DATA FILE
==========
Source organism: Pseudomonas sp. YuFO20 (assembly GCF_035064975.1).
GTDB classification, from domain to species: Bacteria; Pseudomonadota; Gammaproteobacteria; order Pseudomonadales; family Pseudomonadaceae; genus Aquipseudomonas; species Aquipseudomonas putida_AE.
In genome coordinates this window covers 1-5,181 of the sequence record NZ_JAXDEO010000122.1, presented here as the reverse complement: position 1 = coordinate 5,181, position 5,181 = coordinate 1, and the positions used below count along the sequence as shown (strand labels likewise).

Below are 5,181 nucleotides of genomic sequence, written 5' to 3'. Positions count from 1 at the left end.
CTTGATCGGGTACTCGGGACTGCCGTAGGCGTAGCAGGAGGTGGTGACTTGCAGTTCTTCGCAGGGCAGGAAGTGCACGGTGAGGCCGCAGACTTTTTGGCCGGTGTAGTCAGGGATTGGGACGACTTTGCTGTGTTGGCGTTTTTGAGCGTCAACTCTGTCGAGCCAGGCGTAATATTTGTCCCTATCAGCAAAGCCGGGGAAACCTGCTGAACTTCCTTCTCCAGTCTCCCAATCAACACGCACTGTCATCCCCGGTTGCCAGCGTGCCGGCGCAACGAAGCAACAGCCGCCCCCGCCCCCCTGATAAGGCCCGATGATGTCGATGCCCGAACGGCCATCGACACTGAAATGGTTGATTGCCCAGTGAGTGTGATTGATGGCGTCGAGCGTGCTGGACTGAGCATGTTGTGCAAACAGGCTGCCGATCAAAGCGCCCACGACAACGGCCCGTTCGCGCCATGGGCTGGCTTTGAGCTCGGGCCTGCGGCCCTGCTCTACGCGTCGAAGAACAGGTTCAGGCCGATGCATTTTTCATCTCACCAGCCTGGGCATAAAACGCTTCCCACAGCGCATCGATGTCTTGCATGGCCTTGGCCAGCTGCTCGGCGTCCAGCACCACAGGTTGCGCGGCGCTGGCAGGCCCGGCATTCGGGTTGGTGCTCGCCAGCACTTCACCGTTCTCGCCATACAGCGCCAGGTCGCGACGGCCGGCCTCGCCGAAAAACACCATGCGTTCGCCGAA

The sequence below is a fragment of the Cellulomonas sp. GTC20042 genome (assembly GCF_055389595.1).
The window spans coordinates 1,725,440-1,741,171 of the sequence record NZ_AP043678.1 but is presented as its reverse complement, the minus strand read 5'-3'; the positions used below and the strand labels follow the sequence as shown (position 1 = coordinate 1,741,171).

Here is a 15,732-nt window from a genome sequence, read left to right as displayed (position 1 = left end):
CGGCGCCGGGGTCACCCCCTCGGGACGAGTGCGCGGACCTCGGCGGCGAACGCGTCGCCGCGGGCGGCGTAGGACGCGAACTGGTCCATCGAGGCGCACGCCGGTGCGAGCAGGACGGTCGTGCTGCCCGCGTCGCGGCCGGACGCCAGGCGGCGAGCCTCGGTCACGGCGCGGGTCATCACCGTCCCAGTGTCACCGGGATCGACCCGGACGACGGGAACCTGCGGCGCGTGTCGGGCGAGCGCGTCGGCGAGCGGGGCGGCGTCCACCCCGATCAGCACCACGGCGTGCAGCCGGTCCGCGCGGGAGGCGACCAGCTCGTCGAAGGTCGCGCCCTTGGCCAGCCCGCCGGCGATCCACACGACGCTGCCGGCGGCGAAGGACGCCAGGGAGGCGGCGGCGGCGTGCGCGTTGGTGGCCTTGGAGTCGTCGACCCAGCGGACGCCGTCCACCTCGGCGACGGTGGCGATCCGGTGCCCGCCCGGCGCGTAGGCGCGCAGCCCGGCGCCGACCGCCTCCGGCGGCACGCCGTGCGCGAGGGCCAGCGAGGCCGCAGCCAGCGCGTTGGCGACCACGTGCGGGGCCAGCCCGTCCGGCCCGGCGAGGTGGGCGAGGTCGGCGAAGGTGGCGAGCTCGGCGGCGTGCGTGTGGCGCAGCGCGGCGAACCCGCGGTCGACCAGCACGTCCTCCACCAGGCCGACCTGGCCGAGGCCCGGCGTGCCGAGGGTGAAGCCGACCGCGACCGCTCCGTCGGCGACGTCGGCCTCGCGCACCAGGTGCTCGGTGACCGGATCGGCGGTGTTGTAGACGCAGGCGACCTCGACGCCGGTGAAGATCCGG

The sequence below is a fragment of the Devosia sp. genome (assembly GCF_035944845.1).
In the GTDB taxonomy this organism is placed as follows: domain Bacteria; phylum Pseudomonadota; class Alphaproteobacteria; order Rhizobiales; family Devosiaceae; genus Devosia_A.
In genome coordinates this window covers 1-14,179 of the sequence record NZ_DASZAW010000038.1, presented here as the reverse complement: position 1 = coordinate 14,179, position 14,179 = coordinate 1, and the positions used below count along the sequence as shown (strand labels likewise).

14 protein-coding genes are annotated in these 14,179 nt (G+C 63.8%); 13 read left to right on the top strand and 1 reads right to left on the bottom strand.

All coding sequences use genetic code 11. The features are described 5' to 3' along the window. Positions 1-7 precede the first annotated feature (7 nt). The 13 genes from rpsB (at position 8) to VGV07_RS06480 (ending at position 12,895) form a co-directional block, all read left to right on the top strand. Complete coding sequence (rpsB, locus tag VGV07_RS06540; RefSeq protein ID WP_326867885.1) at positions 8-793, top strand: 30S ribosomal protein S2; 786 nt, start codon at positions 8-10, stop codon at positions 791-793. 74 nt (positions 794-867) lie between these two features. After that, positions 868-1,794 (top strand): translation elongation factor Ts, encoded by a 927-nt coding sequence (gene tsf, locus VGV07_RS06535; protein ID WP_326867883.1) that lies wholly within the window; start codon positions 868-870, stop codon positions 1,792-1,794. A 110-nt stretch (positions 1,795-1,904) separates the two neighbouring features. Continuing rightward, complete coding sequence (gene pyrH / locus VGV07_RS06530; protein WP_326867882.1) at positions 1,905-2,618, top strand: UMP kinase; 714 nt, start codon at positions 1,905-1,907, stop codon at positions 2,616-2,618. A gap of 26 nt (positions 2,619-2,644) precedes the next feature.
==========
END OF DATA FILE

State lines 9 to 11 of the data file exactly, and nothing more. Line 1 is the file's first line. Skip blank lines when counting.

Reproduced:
CGGCGCCGGGGTCACCCCCTCGGGACGAGTGCGCGGACCTCGGCGGCGAACGCGTCGCCGCGGGCGGCGTAGGACGCGAACTGGTCCATCGAGGCGCACGCCGGTGCGAGCAGGACGGTCGTGCTGCCCGCGTCGCGGCCGGACGCCAGGCGGCGAGCCTCGGTCACGGCGCGGGTCATCACCGTCCCAGTGTCACCGGGATCGACCCGGACGACGGGAACCTGCGGCGCGTGTCGGGCGAGCGCGTCGGCGAGCGGGGCGGCGTCCACCCCGATCAGCACCACGGCGTGCAGCCGGTCCGCGCGGGAGGCGACCAGCTCGTCGAAGGTCGCGCCCTTGGCCAGCCCGCCGGCGATCCACACGACGCTGCCGGCGGCGAAGGACGCCAGGGAGGCGGCGGCGGCGTGCGCGTTGGTGGCCTTGGAGTCGTCGACCCAGCGGACGCCGTCCACCTCGGCGACGGTGGCGATCCGGTGCCCGCCCGGCGCGTAGGCGCGCAGCCCGGCGCCGACCGCCTCCGGCGGCACGCCGTGCGCGAGGGCCAGCGAGGCCGCAGCCAGCGCGTTGGCGACCACGTGCGGGGCCAGCCCGTCCGGCCCGGCGAGGTGGGCGAGGTCGGCGAAGGTGGCGAGCTCGGCGGCGTGCGTGTGGCGCAGCGCGGCGAACCCGCGGTCGACCAGCACGTCCTCCACCAGGCCGACCTGGCCGAGGCCCGGCGTGCCGAGGGTGAAGCCGACCGCGACCGCTCCGTCGGCGACGTCGGCCTCGCGCACCAGGTGCTCGGTGACCGGATCGGCGGTGTTGTAGACGCAGGCGACCTCGACGCCGGTGAAGATCCGG

The sequence below is a fragment of the Devosia sp. genome (assembly GCF_035944845.1).
In the GTDB taxonomy this organism is placed as follows: domain Bacteria; phylum Pseudomonadota; class Alphaproteobacteria; order Rhizobiales; family Devosiaceae; genus Devosia_A.